When Leah Eidson was diagnosed with breast cancer in May of 2019, her life changed in an instant. Initially, Leah had gone in for her routine mammogram and mentioned some pain under her arm. Much to her surprise, all of this led to an early breast cancer diagnosis.
Leah received this difficult news right around Mother’s Day as well as during her youngest son’s high school graduation activities. While she knew she was going to be in for a fight, she didn’t want everyone to know about her diagnosis just yet.
“My hair has always been a part of who I am. I’ve had long hair all of my life,” Leah shares. “At the time, I worked in sales and knew if I lost my hair everyone would know I was going through something. I wanted to maintain my privacy and my dignity.”
Hair loss, a common side effect of chemotherapy, can have profound psychosocial and quality-of-life consequences. It can cause anxiety, depression, a negative body image, lowered self-esteem and a reduced sense of well-being. However, there’s a new technology that can result in a high level of hair retention for patients undergoing chemotherapy.
This technology, called the Paxman Scalp Cooling System, works by reducing blood flow to the hair follicles. The system does this by reducing the temperature of the scalp through a custom cold cap. Each patient’s cold cap is connected to a temperature-regulated machine that cools the scalp down to between 64 to 71 degrees Fahrenheit before, during and after chemotherapy is administered. This process has shown to be effective in preventing chemotherapy-induced hair loss.
After learning about cold cap therapy from a trusted friend and colleague, Leah began researching it and found that Bon Secours – Richmond would be installing a Paxman Scalp Cooling System around the time she would begin treatment. Leah even delayed her first chemo treatment by two weeks so that the system could be commissioned, and the nurses could be trained.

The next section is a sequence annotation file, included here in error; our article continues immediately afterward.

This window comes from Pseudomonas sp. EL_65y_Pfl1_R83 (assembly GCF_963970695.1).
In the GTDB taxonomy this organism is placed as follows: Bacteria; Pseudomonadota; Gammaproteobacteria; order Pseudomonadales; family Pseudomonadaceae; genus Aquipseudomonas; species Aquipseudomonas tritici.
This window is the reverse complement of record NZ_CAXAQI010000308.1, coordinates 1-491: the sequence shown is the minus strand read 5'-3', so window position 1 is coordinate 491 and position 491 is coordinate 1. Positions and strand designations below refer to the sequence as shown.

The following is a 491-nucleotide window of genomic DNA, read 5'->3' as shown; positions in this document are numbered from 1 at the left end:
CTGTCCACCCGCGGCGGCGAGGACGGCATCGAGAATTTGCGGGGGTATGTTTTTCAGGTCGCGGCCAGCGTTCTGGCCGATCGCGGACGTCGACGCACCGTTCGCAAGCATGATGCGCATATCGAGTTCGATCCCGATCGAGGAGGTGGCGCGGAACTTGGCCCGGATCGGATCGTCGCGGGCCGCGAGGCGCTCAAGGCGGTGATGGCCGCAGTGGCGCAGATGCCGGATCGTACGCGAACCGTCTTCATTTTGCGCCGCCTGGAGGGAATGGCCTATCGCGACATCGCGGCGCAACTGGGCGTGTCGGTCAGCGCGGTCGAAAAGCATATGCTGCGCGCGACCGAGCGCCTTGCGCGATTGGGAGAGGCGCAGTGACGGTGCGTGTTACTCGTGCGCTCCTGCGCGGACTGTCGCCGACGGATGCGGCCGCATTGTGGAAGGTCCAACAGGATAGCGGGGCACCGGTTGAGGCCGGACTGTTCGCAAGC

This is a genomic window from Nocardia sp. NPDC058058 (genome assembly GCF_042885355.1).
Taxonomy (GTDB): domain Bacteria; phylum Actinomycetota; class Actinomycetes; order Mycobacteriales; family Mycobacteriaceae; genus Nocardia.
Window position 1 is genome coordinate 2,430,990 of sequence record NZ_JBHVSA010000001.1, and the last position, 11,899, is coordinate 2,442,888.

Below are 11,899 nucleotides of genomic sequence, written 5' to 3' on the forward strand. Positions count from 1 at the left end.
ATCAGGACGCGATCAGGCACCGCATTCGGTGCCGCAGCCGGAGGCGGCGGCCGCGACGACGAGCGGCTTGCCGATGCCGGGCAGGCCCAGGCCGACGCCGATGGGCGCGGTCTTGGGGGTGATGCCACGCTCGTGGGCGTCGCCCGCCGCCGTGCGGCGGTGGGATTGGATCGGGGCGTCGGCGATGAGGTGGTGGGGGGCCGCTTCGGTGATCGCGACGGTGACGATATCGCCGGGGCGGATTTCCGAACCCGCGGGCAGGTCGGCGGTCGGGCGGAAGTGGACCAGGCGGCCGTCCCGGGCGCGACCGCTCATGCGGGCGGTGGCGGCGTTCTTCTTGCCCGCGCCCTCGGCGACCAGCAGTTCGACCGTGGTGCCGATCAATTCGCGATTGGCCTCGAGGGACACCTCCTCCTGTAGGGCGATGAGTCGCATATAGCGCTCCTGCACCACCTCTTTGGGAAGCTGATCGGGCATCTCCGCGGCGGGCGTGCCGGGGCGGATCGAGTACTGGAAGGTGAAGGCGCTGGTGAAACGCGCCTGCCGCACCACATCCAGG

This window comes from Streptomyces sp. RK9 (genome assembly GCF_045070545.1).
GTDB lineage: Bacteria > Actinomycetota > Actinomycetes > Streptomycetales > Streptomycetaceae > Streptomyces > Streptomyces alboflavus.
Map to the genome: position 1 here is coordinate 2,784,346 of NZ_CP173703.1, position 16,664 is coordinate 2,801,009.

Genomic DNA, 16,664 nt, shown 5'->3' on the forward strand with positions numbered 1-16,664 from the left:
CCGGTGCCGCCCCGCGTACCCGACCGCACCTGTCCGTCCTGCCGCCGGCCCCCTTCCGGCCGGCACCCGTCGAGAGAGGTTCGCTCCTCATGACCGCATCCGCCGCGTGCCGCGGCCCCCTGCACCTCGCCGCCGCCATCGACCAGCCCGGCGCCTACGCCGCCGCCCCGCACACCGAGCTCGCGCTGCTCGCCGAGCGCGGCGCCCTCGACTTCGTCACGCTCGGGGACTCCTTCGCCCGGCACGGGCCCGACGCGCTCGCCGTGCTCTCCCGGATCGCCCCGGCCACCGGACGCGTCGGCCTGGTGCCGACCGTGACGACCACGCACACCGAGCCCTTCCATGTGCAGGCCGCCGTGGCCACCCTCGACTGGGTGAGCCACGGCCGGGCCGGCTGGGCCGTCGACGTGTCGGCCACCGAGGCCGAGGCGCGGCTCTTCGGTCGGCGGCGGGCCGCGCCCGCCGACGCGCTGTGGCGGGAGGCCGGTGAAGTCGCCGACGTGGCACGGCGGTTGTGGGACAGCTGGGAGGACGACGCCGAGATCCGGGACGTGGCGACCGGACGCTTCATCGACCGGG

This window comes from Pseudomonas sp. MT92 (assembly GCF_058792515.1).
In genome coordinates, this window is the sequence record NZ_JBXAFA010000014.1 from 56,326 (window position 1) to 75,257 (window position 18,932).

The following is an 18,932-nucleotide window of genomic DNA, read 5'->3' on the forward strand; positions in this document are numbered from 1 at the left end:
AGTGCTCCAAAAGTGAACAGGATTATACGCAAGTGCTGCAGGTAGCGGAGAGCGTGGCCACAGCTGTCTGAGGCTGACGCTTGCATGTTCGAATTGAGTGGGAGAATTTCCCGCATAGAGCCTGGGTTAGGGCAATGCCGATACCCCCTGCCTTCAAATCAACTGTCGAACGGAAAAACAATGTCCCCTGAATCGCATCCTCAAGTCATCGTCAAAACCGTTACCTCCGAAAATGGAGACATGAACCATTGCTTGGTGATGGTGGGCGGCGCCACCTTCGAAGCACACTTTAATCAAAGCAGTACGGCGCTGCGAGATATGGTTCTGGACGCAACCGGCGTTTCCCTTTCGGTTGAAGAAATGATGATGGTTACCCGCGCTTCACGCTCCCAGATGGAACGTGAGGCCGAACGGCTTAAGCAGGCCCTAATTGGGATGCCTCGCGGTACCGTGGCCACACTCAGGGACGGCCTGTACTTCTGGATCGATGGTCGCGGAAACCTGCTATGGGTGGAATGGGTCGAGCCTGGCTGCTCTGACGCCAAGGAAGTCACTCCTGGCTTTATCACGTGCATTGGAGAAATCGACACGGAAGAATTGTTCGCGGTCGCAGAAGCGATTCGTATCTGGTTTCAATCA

“Out of everything that I had absolutely no control over during my cancer treatment journey, the one thing I could do for myself was try to preserve my hair through scalp cooling therapy,” Leah says. “It gave me something to concentrate on, to feel empowered by, to look in the mirror every day and still look like myself! It meant the world to me. It kept me positive and hopeful throughout my cancer journey.”
“This technology empowers patients to be able to make a choice potentially to minimize a common side effect of chemotherapy, and may improve their overall outlook during their therapy,” William J. Irvin, Jr., M.D., medical director of oncology for Bon Secours – Richmond and director of clinical research for the Bon Secours Cancer Institute, adds. “It’s our hope that hair retention during treatment at no additional cost allows our patients to maintain some normalcy as they continue on their individual cancer journeys.”
After completing treatment, Leah retained about 40 to 50 percent of her hair. While it did thin out and she had lost some hair, no one else noticed a difference.
Leah was so happy with her experience and results that when the company she had been working for fourteen years was sold and she lost her job, she reached out to Paxman to explore their career opportunities. In her current role as a training and site manager, Leah visits facilities and trains staff members how to operate the system and how to size a patient for the cap. She also works with patients by assisting them during treatment and answering their questions.
“I feel grateful that I can help someone else through the process and bring them some comfort,” Leah shares. “I understand what they are going through: the fear of the unknown, what it’s like to sit in the infusion chair and how it feels to do something for yourself during the journey.”
The scalp cooling therapy adds an additional hour of time both before and after each chemotherapy session, and approximately 50 percent of our patients can successfully receive this treatment. Ovarian and breast cancer patients are the most likely candidates. And age is not an issue. In fact, patients up to 80 years old have received the treatment successfully.
“To other women considering scalp cooling, I would say try it,” Leah says. “We already know what the alternative is. Everyone deserves the opportunity to save their hair if it can be a part of their treatment.”
Bon Secours currently offers the Paxman Scalp Cooling treatment in our Richmond market at the following facilities: Outpatient Infusion Centers (OPIC) at Reynolds Crossing, St. Francis Medical Center, St. Mary’s Hospital and Memorial Regional Medical Center. Rappahannock General Hospital will be the next facility to offer the cold cap treatment.
Additionally, to help these cancer patients during a difficult time, Bon Secours and the Bon Secours Foundation have partnered to cover the cost of the scalp cooling treatments and the cost of the cold caps for patients who are eligible to receive this therapy.